Planting A Bee Garden: How To Get The Kids Involved

Special Feature: Planting A Bee Garden: How To Get The Kids Involved

Planting a bee garden is a great way to help these tiny, important creatures survive and thrive, yet many people are unsure of how to start or even if they’re able to. You don’t need a huge space to make a wonderful retreat for bees; a small window box full of herbs is perfect, and that can be done whether you live in a house or an apartment.


Because bees play a major role in our food production cycle — contributing to about one-third of all the food we eat, from pollinating vegetables to keeping a healthy amount of greenery around for animals to graze on — it’s imperative that we give them a safe place full of good food and clean water so they can fuel up. Unfortunately, because of habitat loss and use of pesticides, the bee population is dying off rapidly, a huge concern for scientists who aren’t sure we can replicate the pollination process on our own.


If you’re interested in doing your part and starting a bee garden, consider getting the kids involved. Being responsible for planting and tending a garden can teach responsibility, and children will love being able to reap the rewards when the flowers, fruits, or vegetables are ready to harvest. Besides that, gardening can boost self-esteem and reduce anxiety in young people.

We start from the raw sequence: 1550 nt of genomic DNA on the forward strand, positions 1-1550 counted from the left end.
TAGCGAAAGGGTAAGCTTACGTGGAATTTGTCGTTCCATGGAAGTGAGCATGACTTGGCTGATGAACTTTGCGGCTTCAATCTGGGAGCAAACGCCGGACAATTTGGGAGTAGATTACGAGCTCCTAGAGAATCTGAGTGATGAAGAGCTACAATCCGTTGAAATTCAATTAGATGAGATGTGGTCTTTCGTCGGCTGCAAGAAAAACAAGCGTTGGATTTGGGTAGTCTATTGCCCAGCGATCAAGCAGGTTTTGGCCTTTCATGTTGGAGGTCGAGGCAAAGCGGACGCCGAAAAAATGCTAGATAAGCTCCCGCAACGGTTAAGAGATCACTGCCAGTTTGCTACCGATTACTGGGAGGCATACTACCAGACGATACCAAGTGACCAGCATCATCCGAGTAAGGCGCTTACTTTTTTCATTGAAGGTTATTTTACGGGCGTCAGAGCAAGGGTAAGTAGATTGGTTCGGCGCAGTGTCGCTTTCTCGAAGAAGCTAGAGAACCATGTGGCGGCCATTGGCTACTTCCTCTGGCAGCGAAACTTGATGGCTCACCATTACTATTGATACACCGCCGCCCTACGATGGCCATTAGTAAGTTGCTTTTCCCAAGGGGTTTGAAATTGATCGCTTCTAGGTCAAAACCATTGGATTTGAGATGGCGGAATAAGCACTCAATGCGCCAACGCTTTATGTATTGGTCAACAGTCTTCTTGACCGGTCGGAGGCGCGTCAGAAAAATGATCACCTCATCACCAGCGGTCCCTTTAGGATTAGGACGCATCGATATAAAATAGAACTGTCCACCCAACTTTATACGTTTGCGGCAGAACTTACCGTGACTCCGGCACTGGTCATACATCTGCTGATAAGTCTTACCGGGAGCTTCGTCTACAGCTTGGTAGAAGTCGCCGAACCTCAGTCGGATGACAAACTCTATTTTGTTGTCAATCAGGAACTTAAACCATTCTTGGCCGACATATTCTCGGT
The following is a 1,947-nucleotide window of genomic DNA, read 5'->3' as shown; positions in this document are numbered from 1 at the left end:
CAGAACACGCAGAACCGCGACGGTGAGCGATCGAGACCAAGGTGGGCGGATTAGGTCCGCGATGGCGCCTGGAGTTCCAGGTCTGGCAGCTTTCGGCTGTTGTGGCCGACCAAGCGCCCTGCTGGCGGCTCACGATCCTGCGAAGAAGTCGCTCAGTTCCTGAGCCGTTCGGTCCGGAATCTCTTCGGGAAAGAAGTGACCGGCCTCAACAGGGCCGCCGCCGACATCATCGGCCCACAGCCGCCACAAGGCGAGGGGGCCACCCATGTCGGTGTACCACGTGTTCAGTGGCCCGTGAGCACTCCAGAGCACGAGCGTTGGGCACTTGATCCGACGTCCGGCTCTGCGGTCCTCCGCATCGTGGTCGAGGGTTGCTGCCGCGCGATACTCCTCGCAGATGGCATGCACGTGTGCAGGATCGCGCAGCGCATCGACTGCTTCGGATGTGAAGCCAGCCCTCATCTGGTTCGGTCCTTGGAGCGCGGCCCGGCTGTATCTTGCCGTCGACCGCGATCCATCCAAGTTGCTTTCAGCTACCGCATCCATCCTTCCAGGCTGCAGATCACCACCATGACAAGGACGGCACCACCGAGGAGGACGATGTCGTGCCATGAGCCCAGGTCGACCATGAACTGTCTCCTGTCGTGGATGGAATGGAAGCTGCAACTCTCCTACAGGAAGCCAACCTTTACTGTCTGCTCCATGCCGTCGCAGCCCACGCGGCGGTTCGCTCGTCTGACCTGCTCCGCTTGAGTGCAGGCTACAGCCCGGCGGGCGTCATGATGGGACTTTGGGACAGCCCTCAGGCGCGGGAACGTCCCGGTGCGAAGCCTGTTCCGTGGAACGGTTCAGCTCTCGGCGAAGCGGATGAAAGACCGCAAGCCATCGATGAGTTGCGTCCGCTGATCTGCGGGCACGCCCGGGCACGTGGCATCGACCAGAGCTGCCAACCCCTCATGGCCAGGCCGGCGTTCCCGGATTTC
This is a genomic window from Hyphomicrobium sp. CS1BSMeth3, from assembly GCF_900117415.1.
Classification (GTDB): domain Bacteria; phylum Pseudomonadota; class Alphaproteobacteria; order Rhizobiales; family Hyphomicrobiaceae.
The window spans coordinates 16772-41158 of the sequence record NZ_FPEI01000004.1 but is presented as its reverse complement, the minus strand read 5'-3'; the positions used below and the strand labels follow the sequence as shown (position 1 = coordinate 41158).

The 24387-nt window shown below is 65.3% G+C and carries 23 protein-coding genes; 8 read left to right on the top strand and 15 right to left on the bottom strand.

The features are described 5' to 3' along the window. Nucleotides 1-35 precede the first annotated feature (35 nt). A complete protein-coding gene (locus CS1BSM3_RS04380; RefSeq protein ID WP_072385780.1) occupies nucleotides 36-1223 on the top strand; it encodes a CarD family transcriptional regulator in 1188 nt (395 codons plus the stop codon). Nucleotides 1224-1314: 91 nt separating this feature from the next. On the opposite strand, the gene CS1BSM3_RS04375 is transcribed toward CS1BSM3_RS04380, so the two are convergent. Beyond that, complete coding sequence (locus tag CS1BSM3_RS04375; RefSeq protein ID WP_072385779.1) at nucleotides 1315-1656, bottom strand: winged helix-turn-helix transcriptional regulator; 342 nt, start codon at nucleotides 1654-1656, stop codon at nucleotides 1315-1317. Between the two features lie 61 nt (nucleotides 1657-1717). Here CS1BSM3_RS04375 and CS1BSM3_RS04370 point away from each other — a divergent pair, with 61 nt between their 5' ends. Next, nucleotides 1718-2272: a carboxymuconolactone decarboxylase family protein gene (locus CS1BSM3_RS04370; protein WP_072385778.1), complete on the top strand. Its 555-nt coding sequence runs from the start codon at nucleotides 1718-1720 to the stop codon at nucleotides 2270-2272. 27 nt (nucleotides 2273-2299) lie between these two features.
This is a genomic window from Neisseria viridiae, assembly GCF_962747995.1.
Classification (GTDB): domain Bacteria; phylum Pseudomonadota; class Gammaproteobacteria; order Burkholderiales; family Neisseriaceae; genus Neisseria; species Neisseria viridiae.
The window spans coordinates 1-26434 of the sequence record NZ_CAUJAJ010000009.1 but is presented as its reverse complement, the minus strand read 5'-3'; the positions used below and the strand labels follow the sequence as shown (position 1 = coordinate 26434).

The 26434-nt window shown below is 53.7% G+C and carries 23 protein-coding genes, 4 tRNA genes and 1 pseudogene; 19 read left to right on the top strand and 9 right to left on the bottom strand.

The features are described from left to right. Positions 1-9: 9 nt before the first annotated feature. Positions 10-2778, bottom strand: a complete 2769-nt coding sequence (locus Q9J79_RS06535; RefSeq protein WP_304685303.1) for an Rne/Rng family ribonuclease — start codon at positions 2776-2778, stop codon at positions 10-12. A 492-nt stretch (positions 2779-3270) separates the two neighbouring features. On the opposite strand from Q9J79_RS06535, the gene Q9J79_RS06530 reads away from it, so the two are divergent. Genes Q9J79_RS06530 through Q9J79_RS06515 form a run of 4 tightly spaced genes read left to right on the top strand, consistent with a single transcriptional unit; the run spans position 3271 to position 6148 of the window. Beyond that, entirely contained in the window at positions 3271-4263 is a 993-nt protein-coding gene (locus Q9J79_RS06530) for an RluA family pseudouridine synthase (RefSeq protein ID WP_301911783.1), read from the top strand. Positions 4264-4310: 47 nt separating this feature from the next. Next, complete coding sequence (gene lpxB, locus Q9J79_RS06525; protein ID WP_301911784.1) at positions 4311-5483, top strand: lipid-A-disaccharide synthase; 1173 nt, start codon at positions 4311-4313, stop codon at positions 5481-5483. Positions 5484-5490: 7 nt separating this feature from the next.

For more information on how gardening can help kids learn and grow, read on here.


Do some research


Look up some of the best plants to have in your area and where to place them. For instance, bees like many different types of flowers, but some of these may not be appropriate for the climate where you live. Also, you’ll need to plan out where to put them. If your backyard gets the most sun, that’s likely the best place to start. Shady spots usually don’t make great homes for plants. Have your kids help you scout out the best location for your garden, and make a trip to your local home and garden store to buy seeds.


Plot out your garden by drawing a little blueprint; keeping clusters of the same flower close together will ensure that your bees don’t have to travel far to get a good meal. They love flat-headed flowers, like sunflowers or blackeyed Susans, because these allow for a good place to land and rest, but they also enjoy hyacinth, lilac, snapdragons, and foxglove. Think about what sort of plants will grow well nearly year-round, as bees are still buzzing about in the fall and often have trouble finding enough to eat. Zinnias, aster, and goldenrod are some of the best autumnal plants to add to your garden.


Give them a drink


Ask your children to help you make a colorful place for the bees to stop and get a drink by painting a small bowl to keep water in. Give each child a good-sized rock to paint and place these in the water so that they protrude a bit, giving the bees a sturdy place to stand and get a sip without drowning.


Create a community garden


If you don’t have much room in your own yard for a garden, contact your local parks and recreation department to inquire about starting a community garden at a nearby park. This can be a place for all the neighborhood children to learn about bees and how to care for plants, something that can be beneficial for young people who are troubled or have mood disorders.


Remember that it’s also important to support your local farmers and beekeepers, so visit the farmers market in your town on weekends and talk to the people who keep these little creatures active and vital. Buying local honey is a great way to show your support, as well.